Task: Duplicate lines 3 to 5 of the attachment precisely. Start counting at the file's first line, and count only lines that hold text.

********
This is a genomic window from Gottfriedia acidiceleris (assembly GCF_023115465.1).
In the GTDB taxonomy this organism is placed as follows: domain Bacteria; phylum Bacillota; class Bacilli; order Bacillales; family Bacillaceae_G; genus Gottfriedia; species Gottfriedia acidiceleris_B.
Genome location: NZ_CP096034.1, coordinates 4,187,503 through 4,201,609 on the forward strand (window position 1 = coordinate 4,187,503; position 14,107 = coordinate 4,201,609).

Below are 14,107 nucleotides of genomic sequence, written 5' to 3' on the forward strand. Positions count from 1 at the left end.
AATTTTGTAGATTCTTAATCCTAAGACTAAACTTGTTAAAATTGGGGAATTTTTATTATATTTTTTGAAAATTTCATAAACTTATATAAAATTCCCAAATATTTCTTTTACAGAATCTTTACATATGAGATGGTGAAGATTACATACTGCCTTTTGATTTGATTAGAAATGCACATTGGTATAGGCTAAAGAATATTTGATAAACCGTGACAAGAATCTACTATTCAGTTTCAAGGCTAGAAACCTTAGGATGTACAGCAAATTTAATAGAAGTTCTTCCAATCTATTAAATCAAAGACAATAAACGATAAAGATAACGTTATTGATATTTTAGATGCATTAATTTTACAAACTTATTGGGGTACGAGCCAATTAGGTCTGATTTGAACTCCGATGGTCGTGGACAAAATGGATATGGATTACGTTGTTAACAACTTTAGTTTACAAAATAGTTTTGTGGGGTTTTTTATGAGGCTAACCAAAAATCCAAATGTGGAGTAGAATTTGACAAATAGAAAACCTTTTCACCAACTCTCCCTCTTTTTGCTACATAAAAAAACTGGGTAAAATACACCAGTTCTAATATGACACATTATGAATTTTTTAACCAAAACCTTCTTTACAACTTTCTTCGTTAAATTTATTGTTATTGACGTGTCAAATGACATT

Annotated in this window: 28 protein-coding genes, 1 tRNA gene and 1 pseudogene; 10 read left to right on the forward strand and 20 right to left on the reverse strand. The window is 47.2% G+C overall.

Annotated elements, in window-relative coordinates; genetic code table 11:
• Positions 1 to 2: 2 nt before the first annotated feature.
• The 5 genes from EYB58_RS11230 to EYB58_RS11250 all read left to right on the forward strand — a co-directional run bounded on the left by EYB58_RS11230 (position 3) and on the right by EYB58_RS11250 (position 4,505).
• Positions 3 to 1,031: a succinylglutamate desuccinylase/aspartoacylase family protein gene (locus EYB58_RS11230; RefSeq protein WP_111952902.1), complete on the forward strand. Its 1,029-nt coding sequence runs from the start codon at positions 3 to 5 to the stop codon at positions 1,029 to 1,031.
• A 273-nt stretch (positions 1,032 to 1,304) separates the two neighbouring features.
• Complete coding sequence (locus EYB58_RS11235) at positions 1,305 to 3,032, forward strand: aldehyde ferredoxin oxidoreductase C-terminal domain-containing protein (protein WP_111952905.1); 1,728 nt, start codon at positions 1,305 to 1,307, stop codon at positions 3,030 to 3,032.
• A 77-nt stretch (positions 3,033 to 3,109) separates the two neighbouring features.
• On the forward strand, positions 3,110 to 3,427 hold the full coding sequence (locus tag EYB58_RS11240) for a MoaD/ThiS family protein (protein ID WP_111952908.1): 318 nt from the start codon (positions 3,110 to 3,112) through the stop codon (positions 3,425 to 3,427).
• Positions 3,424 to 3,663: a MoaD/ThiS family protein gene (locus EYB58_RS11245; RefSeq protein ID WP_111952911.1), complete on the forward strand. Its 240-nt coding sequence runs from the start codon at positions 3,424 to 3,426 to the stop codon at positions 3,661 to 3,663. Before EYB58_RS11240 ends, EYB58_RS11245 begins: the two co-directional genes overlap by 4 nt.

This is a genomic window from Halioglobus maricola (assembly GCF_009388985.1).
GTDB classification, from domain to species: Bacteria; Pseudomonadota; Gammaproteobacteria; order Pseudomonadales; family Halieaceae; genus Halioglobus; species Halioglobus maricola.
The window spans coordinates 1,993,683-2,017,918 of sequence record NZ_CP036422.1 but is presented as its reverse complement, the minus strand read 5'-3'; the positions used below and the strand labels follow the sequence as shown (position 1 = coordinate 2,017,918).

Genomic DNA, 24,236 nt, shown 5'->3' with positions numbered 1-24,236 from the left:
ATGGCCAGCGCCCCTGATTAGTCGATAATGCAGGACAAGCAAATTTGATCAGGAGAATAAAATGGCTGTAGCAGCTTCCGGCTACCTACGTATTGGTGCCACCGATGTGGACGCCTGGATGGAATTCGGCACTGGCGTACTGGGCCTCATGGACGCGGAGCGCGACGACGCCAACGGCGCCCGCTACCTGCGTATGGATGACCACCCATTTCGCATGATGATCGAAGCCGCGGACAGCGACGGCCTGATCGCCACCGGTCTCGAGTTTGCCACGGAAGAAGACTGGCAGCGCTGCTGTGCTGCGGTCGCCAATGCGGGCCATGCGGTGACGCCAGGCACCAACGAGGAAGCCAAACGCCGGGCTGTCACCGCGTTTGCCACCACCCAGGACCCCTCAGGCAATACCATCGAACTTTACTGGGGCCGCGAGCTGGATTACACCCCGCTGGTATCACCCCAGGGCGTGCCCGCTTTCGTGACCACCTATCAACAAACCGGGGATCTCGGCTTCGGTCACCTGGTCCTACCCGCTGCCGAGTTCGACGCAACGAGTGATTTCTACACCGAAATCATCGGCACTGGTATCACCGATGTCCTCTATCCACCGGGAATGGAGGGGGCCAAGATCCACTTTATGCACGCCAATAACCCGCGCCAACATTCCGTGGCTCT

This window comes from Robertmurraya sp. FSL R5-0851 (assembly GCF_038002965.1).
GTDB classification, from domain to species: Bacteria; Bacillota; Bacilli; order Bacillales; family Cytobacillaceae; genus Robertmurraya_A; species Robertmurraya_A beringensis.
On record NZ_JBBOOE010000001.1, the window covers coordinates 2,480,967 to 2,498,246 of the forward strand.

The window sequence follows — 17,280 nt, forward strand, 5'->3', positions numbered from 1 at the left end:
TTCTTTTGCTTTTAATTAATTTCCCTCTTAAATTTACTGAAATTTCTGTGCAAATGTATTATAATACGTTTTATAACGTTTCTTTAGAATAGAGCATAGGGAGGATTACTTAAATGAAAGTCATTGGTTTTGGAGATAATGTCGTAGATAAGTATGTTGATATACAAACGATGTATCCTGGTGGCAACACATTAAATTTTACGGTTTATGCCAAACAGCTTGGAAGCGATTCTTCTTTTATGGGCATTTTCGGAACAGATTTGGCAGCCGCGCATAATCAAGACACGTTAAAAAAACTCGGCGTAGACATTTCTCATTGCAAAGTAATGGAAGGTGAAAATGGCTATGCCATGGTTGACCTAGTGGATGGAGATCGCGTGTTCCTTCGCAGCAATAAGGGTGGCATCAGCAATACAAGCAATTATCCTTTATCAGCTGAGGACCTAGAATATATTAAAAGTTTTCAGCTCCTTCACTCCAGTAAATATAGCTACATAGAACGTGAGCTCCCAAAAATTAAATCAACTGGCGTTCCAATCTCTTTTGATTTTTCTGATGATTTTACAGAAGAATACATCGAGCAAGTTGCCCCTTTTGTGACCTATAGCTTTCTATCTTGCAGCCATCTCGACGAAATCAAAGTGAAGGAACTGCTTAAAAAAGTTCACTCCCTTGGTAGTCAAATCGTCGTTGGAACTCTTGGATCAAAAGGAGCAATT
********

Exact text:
Genome location: NZ_CP096034.1, coordinates 4,187,503 through 4,201,609 on the forward strand (window position 1 = coordinate 4,187,503; position 14,107 = coordinate 4,201,609).

Below are 14,107 nucleotides of genomic sequence, written 5' to 3' on the forward strand. Positions count from 1 at the left end.
AATTTTGTAGATTCTTAATCCTAAGACTAAACTTGTTAAAATTGGGGAATTTTTATTATATTTTTTGAAAATTTCATAAACTTATATAAAATTCCCAAATATTTCTTTTACAGAATCTTTACATATGAGATGGTGAAGATTACATACTGCCTTTTGATTTGATTAGAAATGCACATTGGTATAGGCTAAAGAATATTTGATAAACCGTGACAAGAATCTACTATTCAGTTTCAAGGCTAGAAACCTTAGGATGTACAGCAAATTTAATAGAAGTTCTTCCAATCTATTAAATCAAAGACAATAAACGATAAAGATAACGTTATTGATATTTTAGATGCATTAATTTTACAAACTTATTGGGGTACGAGCCAATTAGGTCTGATTTGAACTCCGATGGTCGTGGACAAAATGGATATGGATTACGTTGTTAACAACTTTAGTTTACAAAATAGTTTTGTGGGGTTTTTTATGAGGCTAACCAAAAATCCAAATGTGGAGTAGAATTTGACAAATAGAAAACCTTTTCACCAACTCTCCCTCTTTTTGCTACATAAAAAAACTGGGTAAAATACACCAGTTCTAATATGACACATTATGAATTTTTTAACCAAAACCTTCTTTACAACTTTCTTCGTTAAATTTATTGTTATTGACGTGTCAAATGACATT